Sugar alcohols

THE sugar alcohols they are carbohydrates with a molecule similar to monosaccharides, but with a hydroxyl function instead of an aldehyde or ketone one.
They are found as such only in fruit (sorbitol) in small quantities, however they are used as sweeteners in an ever-increasing number of low-calorie or acarogenic foods (candies, chewing gum) given their limited energy power.

In addition to sorbitol, are used for this purpose lactitol, maltitol, mannitol, xylitol (all derived from catalytic hydrogenation processes of the corresponding precursor sugars), polydextrose (glucose polymer obtained by thermal condensation) and palatinit or isomalt (a mixture of to- (1-> 6) glycose-sorbitol and di to- (1-> 6) glycose-mannitol).

The disaccharides lactitol, maltitol and isomalt are hydrolyzed only minimally by the action of intestinal glycosidases.
The absorption of the polyalcohols in monomeric form (mannitol, sorbitol, xylitol) occurs by passive diffusion, but at a much lower rate than that of glucose and fructose.
In all likelihood, their partial malabsorption depends on this, with the consequent laxative effect if it exceeds 20 ÷ 30 g / day (20 g per day for mannitol, 50 g for sorbitol and xylitol and 100 g for maltitol).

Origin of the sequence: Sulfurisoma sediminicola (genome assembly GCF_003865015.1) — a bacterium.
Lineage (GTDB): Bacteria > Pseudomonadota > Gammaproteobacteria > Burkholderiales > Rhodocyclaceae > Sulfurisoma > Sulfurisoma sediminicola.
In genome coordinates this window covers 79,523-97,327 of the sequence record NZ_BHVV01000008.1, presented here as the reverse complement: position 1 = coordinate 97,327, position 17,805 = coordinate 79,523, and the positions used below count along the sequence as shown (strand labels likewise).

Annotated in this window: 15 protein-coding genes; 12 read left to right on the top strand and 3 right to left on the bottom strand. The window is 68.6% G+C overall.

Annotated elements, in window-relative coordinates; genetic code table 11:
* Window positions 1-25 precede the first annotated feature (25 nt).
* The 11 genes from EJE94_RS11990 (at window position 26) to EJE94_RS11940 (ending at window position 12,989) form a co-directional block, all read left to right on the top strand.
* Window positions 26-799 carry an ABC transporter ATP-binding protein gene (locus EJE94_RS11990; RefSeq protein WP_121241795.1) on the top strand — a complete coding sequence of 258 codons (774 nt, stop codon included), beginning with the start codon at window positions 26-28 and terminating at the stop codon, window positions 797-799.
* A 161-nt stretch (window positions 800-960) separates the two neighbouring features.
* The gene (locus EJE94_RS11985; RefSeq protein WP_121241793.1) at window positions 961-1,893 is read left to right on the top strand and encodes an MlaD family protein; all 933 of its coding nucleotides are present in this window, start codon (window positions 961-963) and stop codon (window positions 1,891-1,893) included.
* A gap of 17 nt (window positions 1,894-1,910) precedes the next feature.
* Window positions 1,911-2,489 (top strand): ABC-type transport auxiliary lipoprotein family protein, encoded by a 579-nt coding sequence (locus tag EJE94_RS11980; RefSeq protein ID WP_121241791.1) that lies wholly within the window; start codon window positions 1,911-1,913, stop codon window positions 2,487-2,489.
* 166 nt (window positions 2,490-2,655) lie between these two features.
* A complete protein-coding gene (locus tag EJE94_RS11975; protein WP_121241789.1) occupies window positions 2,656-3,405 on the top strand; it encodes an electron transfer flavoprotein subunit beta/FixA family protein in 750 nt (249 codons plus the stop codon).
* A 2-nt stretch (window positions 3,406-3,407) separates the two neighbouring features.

To sugar alcohols, according to the D.L. February 16, 1993 n ° 77 (Official Gazette n ° 69, 24/3/1993) which regulates the nutritional labeling of food products, is attributed a caloric value of 2.4 kcal / g.



D-sorbitol: is a hexose polyol present in the fruits of many Rosaceae, in particular in Sorbus aucuparia (Rowan of the fowlers) and in the thallus of some algae. Uses: It is widely used in the pharmaceutical industry (it has cholagogue properties, mild laxative) and agro-food (sweetener for diabetics), but it is cariogenic.

Meso-xylitol: obtained by hydrogenation of D-xylose, obtained from frustules of corn, wood, straw Uses: used as a substitute sweetener for sucrose, without exceeding because it can cause gastrointestinal disorders (meteorism and diarrhea). Not cariogenic, widely used in the confectionery industry.

D-mannitol: it is extracted from the manna of the ash and the thallus of brown algae (Laminariales). Uses: It is not metabolizable, used as a cholecystokinetic and laxative and as a sweetener for diabetics.

Cyclitols: poly-hydroxy-cyclo-alkanes.Inositol is the best known and most important; it is a cyclic alcohol, very widespread in the animal organism (it forms certain phospholipids) and in plants in the form of phytic acid, esterified with 6 molecules of phosphoric acid, forms a part of the aleuronic vacuolar solids included. Uses: hepatoprotective, phosphorus reserve.


Other plants give natural sweeteners, which are used instead of sucrose to try to prevent and / or correct pathological states, such as dental caries, diabetes mellitus, cardiovascular disease, overweight. Licorice, just to cite an example, contains a terpene (glycyrrhizin) with a sweetening power up to 100 times higher than normal cooking sugar. This strong sweetener promotes the retention of sodium and water in animal cells thus reducing the body's need for water (hypertensive properties).


See also: Artificial sweeteners

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